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Maternal stem-cell transplant may be last best hope for Hannah
With Langford four year old Hannah Day due to receive a critical stem cell transplant from her mother Wednesday (March 19) in Vancouver, volunteers are organizing a fundraiser dance for her family this weekend.
Hannah has been on the minds of many in Greater Victoria since being diagnosed with leukemia, the second cancer diagnosis she has received in her young life. She remains weak from chemotherapy and radiation treatments related to her first diagnosis – a rare condition known as rhabdomyosarcoma.
At one point it was thought her only chance for survival lie in finding a perfect stem cell match for a transplant. A co-ordinated campaign to find such a match came up with candidates, but at this point Hannah is too weak to withstand the radiation needed for the transplant.
Family friend Kim Roost said a recent bone marrow biopsy revealed Hannah’s cancer is still prevalent.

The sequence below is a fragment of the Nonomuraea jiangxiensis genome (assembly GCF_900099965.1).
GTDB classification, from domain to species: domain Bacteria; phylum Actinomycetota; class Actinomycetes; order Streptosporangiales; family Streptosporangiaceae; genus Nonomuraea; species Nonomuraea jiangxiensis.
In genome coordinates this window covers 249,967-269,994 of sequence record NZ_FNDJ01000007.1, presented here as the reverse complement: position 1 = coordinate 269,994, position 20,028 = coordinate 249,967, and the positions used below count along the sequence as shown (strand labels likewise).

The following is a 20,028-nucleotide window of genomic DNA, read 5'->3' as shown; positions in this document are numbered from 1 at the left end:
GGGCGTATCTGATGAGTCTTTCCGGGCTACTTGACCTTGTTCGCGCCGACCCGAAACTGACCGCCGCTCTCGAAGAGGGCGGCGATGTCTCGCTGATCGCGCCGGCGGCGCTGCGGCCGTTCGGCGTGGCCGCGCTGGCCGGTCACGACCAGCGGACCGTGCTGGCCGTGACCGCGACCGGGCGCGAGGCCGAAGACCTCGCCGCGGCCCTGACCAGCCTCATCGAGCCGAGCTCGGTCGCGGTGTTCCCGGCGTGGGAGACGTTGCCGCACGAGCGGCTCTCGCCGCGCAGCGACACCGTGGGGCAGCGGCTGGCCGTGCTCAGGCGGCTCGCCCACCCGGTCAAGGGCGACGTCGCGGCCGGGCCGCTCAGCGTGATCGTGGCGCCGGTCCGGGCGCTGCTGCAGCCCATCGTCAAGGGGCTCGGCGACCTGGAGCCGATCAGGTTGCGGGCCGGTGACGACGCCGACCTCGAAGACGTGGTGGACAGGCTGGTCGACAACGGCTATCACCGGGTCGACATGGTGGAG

The transplant from her mother is a risky procedure; a tough choice for a family running out of options.
The hope is that Hannah’s body will remember how to connect with her mother’s from the time of pregnancy and will accept the transplant.
“With a (transplant), ideally you’re not supposed to have cancer in your system,” Roost said.
Meanwhile, a dance at the Langford Legion this Saturday (March 22) will raise money for the Hannah Day Trust Account. Hannah’s parents have taken time off work and are renting accommodation in Vancouver to be with her.
The dance, organized by motorcycle club Solo Independent Riders, features local band Monkey Wrench, a 50/50 draw and a silent auction.
“The little girl is not doing too good, so we have made Hannah an honorary family member of SIR,” said club president Kim DuPont.
“We just wanted to help out. It’s just what our group represents. We want to help out the community.”
Tickets are on sale at the Langford Legion, 761 Station Ave., or at the door on the night of the dance.
Doors open at 7 p.m. with music starting at 8:30.